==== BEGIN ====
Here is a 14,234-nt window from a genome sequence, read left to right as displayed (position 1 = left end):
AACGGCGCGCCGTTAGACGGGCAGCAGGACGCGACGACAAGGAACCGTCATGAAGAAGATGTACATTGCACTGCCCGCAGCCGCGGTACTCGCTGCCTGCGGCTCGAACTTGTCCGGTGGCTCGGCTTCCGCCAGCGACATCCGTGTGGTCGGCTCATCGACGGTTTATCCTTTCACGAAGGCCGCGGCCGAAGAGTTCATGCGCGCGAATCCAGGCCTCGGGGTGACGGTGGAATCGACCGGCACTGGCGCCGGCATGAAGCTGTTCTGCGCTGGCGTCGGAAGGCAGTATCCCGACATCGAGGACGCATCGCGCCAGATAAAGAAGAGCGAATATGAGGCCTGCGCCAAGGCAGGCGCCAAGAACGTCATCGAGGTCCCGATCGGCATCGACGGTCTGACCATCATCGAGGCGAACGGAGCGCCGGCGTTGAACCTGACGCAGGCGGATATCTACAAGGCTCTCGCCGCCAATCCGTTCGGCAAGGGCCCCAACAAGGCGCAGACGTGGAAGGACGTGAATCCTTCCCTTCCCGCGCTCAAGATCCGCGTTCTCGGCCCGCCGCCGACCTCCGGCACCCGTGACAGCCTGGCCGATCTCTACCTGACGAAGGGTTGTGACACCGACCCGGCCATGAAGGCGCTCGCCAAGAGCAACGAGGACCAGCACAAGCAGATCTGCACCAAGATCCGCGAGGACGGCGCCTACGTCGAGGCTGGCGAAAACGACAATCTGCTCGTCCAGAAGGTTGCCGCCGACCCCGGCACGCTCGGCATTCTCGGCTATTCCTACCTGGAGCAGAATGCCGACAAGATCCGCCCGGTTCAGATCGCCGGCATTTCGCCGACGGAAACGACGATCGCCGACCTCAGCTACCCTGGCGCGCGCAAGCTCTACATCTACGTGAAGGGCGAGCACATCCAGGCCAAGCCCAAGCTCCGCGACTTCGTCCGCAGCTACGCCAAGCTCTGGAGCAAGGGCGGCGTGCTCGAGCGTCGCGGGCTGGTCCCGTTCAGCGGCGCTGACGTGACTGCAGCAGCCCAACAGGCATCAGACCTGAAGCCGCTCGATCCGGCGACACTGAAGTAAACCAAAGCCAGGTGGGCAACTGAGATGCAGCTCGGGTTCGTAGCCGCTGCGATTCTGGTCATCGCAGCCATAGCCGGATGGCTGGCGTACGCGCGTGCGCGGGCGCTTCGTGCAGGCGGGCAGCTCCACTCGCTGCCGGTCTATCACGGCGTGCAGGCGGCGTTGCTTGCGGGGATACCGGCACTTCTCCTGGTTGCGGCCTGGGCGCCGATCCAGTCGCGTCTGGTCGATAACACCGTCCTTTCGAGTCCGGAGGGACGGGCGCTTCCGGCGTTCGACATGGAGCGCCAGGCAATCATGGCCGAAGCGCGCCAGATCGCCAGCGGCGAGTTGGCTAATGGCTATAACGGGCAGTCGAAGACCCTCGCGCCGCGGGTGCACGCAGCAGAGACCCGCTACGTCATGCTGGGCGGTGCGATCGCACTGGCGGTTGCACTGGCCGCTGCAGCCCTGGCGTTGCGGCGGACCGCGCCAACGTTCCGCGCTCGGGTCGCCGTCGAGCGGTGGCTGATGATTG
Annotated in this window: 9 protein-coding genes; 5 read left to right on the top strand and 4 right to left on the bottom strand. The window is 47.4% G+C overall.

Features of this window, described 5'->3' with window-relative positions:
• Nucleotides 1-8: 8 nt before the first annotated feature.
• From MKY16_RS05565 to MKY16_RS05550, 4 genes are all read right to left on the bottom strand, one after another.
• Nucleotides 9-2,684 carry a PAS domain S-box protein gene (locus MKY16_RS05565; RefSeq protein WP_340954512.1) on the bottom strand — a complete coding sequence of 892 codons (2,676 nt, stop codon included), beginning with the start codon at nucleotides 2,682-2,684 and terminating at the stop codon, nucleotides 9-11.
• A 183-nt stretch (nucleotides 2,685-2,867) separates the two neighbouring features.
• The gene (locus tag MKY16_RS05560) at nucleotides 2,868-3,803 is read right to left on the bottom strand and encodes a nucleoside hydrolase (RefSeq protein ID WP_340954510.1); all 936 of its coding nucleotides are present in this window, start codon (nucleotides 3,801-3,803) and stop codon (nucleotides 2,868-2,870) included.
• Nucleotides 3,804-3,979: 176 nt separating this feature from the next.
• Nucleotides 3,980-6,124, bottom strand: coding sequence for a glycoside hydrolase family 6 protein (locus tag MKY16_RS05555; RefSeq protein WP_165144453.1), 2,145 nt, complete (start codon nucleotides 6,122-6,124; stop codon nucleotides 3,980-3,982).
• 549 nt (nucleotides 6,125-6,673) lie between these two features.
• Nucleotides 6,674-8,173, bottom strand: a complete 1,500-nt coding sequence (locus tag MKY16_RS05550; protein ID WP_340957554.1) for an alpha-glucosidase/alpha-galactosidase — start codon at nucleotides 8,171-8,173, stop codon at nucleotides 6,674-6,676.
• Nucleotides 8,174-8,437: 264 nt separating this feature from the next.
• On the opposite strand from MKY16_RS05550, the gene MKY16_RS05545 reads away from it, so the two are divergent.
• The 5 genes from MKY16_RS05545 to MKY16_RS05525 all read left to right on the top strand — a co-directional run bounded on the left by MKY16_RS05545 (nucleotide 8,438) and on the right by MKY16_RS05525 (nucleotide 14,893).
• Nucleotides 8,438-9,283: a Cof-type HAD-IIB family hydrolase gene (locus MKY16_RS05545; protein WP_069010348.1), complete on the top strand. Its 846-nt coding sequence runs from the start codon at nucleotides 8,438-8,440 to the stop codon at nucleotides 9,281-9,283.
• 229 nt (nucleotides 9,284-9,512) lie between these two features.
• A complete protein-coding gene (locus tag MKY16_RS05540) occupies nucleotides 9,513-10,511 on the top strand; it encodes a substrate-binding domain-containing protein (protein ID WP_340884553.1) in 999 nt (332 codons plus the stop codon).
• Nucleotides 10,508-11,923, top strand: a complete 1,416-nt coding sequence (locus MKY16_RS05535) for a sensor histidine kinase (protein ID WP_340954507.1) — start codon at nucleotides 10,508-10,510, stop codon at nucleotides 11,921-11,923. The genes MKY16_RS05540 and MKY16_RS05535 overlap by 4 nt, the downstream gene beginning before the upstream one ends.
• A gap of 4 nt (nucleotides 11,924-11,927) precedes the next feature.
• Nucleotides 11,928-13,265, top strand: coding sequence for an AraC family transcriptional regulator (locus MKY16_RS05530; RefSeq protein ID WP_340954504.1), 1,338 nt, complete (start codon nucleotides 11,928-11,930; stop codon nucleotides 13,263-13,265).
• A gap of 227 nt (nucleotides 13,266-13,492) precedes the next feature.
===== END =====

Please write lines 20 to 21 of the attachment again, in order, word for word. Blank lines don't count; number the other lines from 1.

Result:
• Nucleotides 10,508-11,923, top strand: a complete 1,416-nt coding sequence (locus MKY16_RS05535) for a sensor histidine kinase (protein ID WP_340954507.1) — start codon at nucleotides 10,508-10,510, stop codon at nucleotides 11,921-11,923. The genes MKY16_RS05540 and MKY16_RS05535 overlap by 4 nt, the downstream gene beginning before the upstream one ends.
• A gap of 4 nt (nucleotides 11,924-11,927) precedes the next feature.